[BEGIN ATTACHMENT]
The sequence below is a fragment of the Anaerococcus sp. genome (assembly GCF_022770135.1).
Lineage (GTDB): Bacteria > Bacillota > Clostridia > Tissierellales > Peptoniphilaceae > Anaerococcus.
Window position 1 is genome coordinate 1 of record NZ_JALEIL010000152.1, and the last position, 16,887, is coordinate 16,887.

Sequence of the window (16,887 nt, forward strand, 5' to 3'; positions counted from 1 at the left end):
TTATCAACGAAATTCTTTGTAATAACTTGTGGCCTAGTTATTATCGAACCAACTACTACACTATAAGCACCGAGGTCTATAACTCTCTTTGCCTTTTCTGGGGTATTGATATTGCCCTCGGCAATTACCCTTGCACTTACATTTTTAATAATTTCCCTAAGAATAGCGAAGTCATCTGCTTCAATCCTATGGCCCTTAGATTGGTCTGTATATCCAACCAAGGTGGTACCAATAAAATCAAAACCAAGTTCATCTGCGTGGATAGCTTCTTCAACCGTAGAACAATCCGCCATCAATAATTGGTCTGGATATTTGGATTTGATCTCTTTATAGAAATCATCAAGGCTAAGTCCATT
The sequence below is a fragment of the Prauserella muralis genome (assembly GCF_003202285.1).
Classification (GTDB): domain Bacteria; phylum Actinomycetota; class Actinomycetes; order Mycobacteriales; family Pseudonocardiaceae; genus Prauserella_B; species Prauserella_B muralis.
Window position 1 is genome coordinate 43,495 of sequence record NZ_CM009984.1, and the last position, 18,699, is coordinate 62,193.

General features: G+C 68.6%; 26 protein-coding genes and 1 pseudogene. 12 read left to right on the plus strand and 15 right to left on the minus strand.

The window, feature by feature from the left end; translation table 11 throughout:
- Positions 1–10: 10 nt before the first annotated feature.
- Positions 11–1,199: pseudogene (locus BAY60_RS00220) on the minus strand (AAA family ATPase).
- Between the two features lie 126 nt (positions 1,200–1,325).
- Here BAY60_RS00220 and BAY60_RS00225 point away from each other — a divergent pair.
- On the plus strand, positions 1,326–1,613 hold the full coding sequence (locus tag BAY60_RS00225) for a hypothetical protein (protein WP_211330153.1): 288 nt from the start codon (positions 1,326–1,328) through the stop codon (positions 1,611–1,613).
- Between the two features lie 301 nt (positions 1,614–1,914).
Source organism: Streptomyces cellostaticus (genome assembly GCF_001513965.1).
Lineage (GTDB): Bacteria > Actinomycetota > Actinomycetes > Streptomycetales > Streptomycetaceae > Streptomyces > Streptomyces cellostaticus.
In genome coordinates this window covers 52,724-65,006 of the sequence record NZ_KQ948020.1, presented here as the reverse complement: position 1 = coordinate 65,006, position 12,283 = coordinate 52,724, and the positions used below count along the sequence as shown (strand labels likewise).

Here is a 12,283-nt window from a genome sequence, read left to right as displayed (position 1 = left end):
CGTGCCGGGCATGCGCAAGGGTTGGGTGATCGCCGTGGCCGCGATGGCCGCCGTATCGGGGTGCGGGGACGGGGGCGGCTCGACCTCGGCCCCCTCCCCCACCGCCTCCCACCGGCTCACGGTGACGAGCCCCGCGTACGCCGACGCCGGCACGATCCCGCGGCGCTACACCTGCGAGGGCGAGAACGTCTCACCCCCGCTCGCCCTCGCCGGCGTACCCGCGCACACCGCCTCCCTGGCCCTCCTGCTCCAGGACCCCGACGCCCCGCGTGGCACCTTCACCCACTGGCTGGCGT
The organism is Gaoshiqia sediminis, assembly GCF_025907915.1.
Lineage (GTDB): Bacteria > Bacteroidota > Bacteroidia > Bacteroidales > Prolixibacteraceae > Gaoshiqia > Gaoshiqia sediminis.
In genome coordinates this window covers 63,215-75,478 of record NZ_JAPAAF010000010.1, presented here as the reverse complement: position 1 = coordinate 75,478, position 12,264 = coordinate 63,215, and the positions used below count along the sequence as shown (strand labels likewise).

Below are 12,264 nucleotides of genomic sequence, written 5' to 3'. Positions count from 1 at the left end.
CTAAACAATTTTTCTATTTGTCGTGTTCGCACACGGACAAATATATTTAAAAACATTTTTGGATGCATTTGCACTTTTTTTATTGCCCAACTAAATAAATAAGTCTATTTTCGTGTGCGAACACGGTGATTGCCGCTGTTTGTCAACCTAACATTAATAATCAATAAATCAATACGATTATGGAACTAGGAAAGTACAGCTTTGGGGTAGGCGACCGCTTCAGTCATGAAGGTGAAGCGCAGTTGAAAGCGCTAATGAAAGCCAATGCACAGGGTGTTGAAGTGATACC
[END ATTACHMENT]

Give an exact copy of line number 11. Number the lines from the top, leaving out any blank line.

- Positions 1–10: 10 nt before the first annotated feature.